SANDY, Ore. — After 47 years of not knowing what happened to their loved one an Oregon family finally has some answers.
Illya Ella Wilkins went missing in Clackamas County in 1976 and was never found. But just this month, DNA technology helped identify her remains.
Dr. Nici Vance is the State Forensic Anthropologist at the Oregon State Medical Examiner's office. She helped the Clackamas County Sheriff's Office identify remains of a partial skull found outside Sandy, Oregon in August of 1981.
At that time there was no DNA analysis technology. It was only noted that the skull probably belonged to an older female who lost all her teeth and likely wore dentures.
That's when detectives recalled an elderly woman with memory issues who disappeared from her nursing home, Baunach’s Home for the Aged, five years prior, near where the skull was found in Sandy. But officials had no way of confirming it was Wilkins at that time.
In 2010, Oregon State Forensic Anthropologist Dr. Nici Vance re-analyzed the remains, submitted a skull sample to the University of North Texas Center for Human Identification, and entered the unidentified profile into the National Missing and Unidentified Persons System, NamUs. The sample was then processed and yielded a forensic DNA profile for comparison and upload into CODIS.
Unfortunately, no genetic associations to missing persons or family reference standards in the CODIS database were established.
"When I became the state forensic anthropologist, I started going through all our skeletal remains cases that we had,” said Dr. Vance. “Reanalyzing them, trying to find new innovative ways to hopefully identify them at that point. "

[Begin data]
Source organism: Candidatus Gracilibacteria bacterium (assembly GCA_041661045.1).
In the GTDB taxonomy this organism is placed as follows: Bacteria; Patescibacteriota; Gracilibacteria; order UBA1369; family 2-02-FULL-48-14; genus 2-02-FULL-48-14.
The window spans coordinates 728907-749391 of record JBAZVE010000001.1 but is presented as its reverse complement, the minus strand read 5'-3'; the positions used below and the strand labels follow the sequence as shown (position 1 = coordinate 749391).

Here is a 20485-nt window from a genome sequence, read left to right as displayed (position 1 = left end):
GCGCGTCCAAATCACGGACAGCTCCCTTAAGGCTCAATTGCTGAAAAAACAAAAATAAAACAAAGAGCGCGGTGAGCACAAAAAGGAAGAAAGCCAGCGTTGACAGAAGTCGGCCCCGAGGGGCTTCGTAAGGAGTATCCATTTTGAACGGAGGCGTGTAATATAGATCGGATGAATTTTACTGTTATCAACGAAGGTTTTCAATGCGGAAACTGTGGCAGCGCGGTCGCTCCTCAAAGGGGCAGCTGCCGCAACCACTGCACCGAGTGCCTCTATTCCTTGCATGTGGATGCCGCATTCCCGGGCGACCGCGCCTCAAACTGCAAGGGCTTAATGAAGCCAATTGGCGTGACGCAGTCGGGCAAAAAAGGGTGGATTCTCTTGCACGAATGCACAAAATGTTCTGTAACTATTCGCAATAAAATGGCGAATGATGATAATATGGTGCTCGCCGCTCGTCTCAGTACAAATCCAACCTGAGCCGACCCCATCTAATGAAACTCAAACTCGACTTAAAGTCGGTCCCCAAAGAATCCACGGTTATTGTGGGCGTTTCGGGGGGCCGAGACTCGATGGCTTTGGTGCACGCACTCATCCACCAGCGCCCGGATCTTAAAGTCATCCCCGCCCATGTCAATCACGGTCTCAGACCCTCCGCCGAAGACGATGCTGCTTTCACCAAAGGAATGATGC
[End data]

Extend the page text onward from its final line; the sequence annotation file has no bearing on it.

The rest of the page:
But when it came to Wilkins’ case, Dr. Vance thought — why not use innovative DNA technology called Investigative Genetic Genealogy?
"We had done forensic DNA analysis on the bones already,” said Dr. Vance. “We had uploaded that DNA profile into the national DNA database and it had been searching against family reference standers, missing person standards all of these items and profiles but it never associated genetically with any other profiles."
Genetic genealogy helps identify an unknown person by looking for relatives in databases and family trees. And because it was well known there was a missing person in the area that matched the physical characteristics, Dr. Vance had a name to give them.
“We found a family that it could be narrowed down to,” said Dr. Vance. “We found grandparents, great grandparents and some common ancestors to this individual and then really worked from there to determine an investigative lead.”
The medical examiner’s office reached out to Wilkins' granddaughter for a DNA sample. The test revealed a 100% probability that Wilkins was genetically associated with her granddaughter. She was positively identified by the Oregon Chief Medical Examiner on April 4 of this year.
Her remains have been released to her family members. The cause of death was not identified.
“It really is a game-changer to use this technology and put it to such good use. Especially to those grieving families who still have questions and need answers,” said Dr. Vance. "Ella Wilkins is accounted for now and that's one of the things that makes me proud to be a part of these types of cases."